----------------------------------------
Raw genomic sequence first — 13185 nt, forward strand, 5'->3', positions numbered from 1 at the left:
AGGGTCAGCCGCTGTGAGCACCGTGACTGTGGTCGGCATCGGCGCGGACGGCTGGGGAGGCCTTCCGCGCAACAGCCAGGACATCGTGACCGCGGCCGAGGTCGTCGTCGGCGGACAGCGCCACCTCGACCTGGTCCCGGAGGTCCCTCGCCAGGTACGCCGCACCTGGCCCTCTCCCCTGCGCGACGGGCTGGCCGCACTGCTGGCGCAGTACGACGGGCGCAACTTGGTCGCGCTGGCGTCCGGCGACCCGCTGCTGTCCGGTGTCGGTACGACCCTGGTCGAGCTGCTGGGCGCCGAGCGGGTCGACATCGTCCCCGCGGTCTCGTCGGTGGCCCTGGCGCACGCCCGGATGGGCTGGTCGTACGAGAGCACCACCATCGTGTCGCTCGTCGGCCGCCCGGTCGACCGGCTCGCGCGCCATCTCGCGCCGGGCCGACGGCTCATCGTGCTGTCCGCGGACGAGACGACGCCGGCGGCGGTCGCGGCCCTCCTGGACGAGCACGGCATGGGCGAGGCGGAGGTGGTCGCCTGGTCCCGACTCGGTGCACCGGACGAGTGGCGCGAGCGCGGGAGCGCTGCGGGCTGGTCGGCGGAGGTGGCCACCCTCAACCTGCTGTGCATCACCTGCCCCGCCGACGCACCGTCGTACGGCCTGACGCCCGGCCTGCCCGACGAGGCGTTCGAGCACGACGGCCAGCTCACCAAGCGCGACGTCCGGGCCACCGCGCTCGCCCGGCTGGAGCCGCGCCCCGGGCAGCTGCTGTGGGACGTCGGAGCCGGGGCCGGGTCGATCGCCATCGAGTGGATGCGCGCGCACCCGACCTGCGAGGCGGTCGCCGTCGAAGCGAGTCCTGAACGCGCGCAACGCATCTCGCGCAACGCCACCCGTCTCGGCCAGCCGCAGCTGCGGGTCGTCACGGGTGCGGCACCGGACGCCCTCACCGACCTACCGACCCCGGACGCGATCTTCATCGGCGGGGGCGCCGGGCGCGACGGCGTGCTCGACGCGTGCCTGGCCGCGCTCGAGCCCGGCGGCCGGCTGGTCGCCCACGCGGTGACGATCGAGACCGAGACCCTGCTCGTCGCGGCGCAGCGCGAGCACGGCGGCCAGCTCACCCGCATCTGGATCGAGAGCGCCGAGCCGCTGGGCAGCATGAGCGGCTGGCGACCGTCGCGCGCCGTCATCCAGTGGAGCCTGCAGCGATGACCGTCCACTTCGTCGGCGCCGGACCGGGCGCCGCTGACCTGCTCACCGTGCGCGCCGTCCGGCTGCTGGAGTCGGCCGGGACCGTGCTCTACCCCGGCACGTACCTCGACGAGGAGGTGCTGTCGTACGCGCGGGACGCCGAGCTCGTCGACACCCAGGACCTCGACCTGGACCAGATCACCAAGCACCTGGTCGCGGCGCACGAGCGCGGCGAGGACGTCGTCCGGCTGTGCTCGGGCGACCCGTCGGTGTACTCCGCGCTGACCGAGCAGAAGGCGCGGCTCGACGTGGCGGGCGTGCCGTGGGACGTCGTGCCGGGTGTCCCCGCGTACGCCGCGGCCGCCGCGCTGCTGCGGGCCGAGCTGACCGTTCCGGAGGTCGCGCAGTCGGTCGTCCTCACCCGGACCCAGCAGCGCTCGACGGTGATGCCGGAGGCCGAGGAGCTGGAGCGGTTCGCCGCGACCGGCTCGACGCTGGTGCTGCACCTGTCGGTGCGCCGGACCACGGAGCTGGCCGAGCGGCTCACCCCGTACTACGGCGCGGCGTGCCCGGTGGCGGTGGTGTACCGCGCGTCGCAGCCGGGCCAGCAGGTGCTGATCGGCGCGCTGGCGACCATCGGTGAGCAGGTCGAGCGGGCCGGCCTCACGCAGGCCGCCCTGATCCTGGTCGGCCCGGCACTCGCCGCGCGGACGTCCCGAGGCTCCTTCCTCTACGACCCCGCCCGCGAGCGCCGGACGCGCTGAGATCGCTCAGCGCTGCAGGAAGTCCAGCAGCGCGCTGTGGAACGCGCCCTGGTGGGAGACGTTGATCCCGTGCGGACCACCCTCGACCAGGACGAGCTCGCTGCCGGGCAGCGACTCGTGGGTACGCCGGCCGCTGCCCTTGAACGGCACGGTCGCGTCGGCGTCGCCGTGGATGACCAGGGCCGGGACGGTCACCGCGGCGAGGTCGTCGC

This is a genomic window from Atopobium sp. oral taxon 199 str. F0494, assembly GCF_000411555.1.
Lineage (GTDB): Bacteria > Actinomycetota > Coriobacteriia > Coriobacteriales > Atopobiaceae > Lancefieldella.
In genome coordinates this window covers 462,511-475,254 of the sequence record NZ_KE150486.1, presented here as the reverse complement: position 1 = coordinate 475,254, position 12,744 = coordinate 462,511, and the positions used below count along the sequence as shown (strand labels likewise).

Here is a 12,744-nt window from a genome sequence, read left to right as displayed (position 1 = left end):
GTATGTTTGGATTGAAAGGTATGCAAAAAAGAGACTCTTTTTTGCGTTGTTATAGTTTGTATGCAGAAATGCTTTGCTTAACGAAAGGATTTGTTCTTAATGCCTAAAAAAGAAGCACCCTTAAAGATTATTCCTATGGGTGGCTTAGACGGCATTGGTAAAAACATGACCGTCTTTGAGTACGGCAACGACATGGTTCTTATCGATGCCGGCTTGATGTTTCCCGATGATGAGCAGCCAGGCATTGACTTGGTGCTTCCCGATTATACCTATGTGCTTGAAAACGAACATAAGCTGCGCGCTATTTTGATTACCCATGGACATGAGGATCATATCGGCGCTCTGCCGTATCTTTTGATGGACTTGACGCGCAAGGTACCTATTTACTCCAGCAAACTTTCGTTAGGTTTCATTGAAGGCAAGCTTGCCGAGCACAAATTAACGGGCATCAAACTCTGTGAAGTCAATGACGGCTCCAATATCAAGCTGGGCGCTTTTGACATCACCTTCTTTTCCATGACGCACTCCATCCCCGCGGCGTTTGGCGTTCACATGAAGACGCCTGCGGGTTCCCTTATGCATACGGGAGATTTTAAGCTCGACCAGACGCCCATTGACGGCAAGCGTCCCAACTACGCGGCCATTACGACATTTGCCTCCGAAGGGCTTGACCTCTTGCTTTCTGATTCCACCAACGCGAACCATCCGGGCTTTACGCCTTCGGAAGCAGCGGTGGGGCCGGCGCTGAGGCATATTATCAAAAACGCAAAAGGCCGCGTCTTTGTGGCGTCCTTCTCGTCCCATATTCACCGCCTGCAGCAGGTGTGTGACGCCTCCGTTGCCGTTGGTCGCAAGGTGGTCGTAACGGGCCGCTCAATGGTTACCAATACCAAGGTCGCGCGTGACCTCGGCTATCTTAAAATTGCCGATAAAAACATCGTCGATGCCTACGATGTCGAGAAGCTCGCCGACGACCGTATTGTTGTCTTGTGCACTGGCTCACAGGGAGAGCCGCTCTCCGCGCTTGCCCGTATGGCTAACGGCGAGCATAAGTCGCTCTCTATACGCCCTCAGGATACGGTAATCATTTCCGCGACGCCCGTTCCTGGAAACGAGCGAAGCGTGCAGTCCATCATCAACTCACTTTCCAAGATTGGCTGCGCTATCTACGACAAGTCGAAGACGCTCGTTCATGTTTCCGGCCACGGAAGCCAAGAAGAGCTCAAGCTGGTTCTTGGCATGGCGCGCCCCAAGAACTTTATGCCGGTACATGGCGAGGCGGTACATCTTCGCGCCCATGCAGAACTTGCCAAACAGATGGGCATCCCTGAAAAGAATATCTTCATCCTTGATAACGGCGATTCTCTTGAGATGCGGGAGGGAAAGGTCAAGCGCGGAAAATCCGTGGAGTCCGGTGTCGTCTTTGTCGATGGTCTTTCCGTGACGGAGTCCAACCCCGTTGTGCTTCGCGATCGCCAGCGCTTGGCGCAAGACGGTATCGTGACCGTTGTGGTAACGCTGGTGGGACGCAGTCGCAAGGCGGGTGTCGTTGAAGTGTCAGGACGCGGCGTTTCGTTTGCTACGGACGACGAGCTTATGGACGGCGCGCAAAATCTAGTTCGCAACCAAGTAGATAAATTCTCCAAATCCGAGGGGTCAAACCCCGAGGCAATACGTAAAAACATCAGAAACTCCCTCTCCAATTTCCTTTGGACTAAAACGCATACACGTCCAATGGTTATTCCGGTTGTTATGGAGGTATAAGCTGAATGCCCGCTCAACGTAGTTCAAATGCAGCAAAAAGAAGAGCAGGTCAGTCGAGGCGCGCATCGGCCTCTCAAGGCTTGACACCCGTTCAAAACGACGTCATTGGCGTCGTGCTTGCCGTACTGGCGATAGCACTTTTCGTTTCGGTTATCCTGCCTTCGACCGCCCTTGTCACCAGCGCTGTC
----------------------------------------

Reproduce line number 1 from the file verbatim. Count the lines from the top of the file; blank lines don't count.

Raw genomic sequence first — 13185 nt, forward strand, 5'->3', positions numbered from 1 at the left: